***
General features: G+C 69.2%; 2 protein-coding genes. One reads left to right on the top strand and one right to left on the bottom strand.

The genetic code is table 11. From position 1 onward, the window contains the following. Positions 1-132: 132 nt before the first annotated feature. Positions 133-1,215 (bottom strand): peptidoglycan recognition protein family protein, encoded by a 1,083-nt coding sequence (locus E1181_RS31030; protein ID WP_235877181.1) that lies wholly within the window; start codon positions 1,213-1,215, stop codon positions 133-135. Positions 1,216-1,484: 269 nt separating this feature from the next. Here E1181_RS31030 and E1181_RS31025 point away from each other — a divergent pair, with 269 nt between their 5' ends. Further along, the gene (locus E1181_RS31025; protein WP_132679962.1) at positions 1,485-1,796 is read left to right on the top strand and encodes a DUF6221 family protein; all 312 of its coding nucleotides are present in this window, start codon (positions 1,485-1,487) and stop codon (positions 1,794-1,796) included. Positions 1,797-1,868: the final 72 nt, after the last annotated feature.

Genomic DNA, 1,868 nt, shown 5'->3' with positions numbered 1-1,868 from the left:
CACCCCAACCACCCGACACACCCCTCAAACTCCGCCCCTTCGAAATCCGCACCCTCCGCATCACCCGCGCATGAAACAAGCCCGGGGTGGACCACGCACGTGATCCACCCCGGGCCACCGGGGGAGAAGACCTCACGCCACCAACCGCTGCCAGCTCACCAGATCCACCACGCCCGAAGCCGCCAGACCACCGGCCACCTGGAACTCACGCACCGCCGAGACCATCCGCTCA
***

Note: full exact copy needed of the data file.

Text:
General features: G+C 69.2%; 2 protein-coding genes. One reads left to right on the top strand and one right to left on the bottom strand.

The genetic code is table 11. From position 1 onward, the window contains the following. Positions 1-132: 132 nt before the first annotated feature. Positions 133-1,215 (bottom strand): peptidoglycan recognition protein family protein, encoded by a 1,083-nt coding sequence (locus E1181_RS31030; protein ID WP_235877181.1) that lies wholly within the window; start codon positions 1,213-1,215, stop codon positions 133-135. Positions 1,216-1,484: 269 nt separating this feature from the next. Here E1181_RS31030 and E1181_RS31025 point away from each other — a divergent pair, with 269 nt between their 5' ends. Further along, the gene (locus E1181_RS31025; protein WP_132679962.1) at positions 1,485-1,796 is read left to right on the top strand and encodes a DUF6221 family protein; all 312 of its coding nucleotides are present in this window, start codon (positions 1,485-1,487) and stop codon (positions 1,794-1,796) included. Positions 1,797-1,868: the final 72 nt, after the last annotated feature.

Genomic DNA, 1,868 nt, shown 5'->3' with positions numbered 1-1,868 from the left:
CACCCCAACCACCCGACACACCCCTCAAACTCCGCCCCTTCGAAATCCGCACCCTCCGCATCACCCGCGCATGAAACAAGCCCGGGGTGGACCACGCACGTGATCCACCCCGGGCCACCGGGGGAGAAGACCTCACGCCACCAACCGCTGCCAGCTCACCAGATCCACCACGCCCGAAGCCGCCAGACCACCGGCCACCTGGAACTCACGCACCGCCGAGACCATCCGCTCA